We don’t need a crystal ball to tell us that the future is inscrutable. Whether we are talking about economic or market crises, social upheavals or so-called black-swan events, commentators seem to utter the words “We didn’t see that coming” with remarkable regularity. But if the future is so unknowable, should we embrace caution and not invest at all?
We may as well not play the prediction game
Failure to predict financial outcomes is nothing new, and unlikely to change.
For instance, an FT analysis looked at how many countries the IMF expected to be in recession for every year since 1991. It compared it with the number of economies that turned out to have actually contracted.
Over a 27-year period the IMF had predicted an average of five economies would succumb to recession each following year – in reality, an average of 26 countries a year contracted, highlighting how difficult it is for even one of the world’s most well-resourced financial organisations to make forecasts with confidence.
In the same article, a macro-economist at the IMF had to admit that despite an abundance of economic data, “the ability to predict downturns is dismal.”
This shortfall is not necessarily our fault. The sheer complexity of markets and economies, as described in Harvard Business Review, means there are “far too many variables to be predicted” by the human – and thus far, electronic – mind.
So we are constantly surprised. Property giants going bust. Trade flows going berserk. Energy supplies going south. Whether it is inflation figures coming in high, growth numbers coming in low, or even well-telegraphed failures (government and institutional) becoming reality – our ability to foresee events to our advantage is reliably dire.
Yet we can take steps to help us prepare for various macroeconomic and investment outcomes.
Predicting – no, preparing – yes
Our goal is not to predict the future, but to manage the uncertainty that comes with investing.
When we invest – as we describe in detail here – we take an approach that is based on Modern Portfolio Theory. We use historical data as a starting point for future risk and return behaviour from different assets, then adjust for the current market environment and how that may impact returns in the future.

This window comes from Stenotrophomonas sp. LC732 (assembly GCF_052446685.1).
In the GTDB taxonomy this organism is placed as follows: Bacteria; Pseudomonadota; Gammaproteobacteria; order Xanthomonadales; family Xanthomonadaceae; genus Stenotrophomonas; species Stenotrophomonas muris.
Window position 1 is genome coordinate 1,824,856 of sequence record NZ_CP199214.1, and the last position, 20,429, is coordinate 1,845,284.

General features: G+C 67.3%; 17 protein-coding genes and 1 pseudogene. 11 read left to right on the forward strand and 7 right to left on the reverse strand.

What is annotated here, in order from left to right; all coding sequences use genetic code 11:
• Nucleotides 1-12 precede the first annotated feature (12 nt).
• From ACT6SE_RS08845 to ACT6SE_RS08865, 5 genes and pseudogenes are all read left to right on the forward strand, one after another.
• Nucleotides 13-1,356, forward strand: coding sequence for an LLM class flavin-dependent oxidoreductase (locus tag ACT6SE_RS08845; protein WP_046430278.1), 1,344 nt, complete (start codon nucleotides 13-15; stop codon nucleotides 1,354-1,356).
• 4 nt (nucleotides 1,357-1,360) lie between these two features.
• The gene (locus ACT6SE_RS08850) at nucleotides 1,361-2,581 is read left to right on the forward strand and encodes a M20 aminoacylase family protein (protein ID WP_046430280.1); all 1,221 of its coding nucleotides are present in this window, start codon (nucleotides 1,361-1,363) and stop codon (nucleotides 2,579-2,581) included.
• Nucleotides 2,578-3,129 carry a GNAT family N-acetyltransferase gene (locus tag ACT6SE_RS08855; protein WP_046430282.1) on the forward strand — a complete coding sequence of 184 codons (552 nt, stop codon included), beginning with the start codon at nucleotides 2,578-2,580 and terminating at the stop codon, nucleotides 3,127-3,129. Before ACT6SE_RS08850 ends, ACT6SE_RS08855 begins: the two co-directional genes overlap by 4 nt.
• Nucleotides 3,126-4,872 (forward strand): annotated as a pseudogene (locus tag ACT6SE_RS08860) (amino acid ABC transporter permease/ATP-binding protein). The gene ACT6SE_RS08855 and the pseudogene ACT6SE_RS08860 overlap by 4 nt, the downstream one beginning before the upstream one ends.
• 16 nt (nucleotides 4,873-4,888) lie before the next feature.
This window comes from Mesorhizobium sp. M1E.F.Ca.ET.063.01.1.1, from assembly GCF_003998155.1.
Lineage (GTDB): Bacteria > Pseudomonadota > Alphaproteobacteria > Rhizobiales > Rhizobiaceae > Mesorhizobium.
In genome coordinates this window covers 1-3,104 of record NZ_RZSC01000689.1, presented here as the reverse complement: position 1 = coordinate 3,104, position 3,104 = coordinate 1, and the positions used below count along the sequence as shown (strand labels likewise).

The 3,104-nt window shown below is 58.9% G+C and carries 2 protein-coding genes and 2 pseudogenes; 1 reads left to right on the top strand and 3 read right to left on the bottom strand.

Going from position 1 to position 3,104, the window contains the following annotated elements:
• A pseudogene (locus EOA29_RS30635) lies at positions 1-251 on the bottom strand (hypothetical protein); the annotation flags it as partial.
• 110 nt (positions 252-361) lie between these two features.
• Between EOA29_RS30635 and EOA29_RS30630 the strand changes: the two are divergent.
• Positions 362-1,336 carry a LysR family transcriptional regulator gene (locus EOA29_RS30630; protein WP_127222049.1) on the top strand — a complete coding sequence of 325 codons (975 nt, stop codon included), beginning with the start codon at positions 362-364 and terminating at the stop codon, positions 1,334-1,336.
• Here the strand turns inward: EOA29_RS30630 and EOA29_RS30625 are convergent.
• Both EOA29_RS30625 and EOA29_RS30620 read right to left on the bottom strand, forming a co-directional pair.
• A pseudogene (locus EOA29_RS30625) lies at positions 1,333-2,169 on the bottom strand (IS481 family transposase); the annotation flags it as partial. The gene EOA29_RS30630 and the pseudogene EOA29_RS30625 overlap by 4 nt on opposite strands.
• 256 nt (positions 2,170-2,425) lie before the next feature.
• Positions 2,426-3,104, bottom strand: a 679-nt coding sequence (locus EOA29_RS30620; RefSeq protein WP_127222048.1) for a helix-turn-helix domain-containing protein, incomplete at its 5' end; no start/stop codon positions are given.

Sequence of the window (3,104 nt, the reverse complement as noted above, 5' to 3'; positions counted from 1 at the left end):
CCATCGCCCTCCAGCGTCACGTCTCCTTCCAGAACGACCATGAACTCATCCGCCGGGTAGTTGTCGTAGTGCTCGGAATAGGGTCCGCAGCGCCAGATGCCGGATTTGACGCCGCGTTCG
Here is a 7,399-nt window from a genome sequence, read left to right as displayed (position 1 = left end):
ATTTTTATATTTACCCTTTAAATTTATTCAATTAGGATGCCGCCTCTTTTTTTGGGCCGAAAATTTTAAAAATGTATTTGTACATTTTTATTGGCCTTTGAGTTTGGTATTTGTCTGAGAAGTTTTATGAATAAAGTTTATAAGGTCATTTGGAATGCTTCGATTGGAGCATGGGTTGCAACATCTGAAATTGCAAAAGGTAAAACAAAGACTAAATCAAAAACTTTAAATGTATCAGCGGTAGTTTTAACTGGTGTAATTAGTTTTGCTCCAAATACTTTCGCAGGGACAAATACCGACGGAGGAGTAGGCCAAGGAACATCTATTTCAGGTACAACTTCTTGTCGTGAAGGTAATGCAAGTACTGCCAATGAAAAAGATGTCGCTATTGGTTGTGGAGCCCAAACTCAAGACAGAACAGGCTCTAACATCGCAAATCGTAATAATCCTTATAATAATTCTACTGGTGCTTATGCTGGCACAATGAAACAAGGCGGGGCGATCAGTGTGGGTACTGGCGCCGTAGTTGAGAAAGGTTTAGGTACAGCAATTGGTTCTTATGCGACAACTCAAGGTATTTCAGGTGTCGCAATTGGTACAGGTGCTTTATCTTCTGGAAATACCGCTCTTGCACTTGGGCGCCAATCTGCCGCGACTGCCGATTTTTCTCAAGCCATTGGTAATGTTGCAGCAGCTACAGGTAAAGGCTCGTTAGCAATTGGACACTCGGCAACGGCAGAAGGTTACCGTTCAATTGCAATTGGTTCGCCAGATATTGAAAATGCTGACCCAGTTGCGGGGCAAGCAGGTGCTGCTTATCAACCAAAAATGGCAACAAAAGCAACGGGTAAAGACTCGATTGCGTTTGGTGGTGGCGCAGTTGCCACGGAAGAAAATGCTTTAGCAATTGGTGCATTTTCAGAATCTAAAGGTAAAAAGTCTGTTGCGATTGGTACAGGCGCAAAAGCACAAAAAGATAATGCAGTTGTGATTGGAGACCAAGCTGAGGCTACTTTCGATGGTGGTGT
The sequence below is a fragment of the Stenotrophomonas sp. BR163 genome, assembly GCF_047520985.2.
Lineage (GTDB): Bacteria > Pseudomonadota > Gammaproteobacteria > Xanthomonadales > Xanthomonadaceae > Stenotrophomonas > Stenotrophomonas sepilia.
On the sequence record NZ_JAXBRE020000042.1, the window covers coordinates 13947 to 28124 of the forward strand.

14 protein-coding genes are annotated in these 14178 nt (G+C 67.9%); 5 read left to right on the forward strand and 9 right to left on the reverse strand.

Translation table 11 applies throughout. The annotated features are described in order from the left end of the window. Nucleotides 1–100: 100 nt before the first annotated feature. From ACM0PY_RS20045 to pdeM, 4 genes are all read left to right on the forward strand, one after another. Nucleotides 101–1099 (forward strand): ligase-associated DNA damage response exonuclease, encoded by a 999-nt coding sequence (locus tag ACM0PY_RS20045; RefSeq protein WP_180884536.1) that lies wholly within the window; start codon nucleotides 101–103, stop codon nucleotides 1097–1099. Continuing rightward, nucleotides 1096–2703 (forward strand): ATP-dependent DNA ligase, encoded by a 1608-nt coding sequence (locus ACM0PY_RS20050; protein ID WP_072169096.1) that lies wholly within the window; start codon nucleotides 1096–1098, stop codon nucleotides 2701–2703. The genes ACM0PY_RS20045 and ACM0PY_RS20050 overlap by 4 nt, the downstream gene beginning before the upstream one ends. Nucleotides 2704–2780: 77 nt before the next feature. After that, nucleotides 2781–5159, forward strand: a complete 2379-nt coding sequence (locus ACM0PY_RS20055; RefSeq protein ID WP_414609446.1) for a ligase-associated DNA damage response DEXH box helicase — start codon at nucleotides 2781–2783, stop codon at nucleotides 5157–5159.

Because we understand that a degree of uncertainty is baked into any of our assumptions, we frequently stress-test the expected characteristics and relationships between the assets we invest in. This helps us to be prepared if markets become more volatile, for whatever reason.
Risks are inherent in investing, which is why we pay so much attention to the various ways they can take hold. These can include risks associated with markets, events, specific instruments and liquidity. Each of these is carefully monitored and managed by our Investment Committee, who decide if any action needs to be taken.
Outside of the Investment Committee forum, we vigorously debate the potential effects of any economic, political or social risks and assess how they could potentially affect investments.
However, as the graphic below shows, we expect the extremes of market performance to diminish when viewed over time. So, the longer the time horizon an investor has, the more the effects of immediate risks are reduced. As long as an investor calibrates their investment horizon accurately, the shorter-term market rallies and falls become less important to the end outcome. We can monitor and manage portfolio risks, but we can’t negate market behaviour.
Potential range of performance outcomes based
on Netwealth Portfolio Risk Level 7
Simulated future performance numbers should not be relied upon as an indicator of future performance.
Why you should invest, irrespective of what you can know
There are many things we can’t know but can prepare for. We can also refer to certain reliable assumptions to help us make informed judgements.
We can state with reasonable certainty that inflation will meaningfully erode the value of your capital over the long term and that investing has been proven to offer a strong buffer against that decline over time. Frankly, there is little alternative to investing – and staying invested – if you want to preserve and grow your wealth over time.
To further prepare against the unknowable – whether supranational discord, natural disasters, or one of the many countries facing recession each year – we can also assert that it is much better to invest in a diversified portfolio. Again, it’s impossible to foresee which assets, and where, will perform best each year, as this chart below shows rather conclusively.
It therefore makes sense to spread risk widely, and the sources of potential positive returns.
We don’t know whether inflation will persist or be transitory, we can’t predict exactly how markets will respond to unplanned events or whether local issues will reverberate internationally. Apart from death and taxes, we really have no notion what lies ahead.
Yet just because the future is unknowable, doesn’t mean it’s uninvestable. It’s only natural to think that troubling news will affect our financial outcomes, but it’s useful to understand that these fears may be amplified.
Despite external factors being beyond our control, we can broadly stay on track to achieve our goals, and it may therefore be in our best interests not to worry so much about what we cannot know.
Please note, the value of your investments can go down as well as up.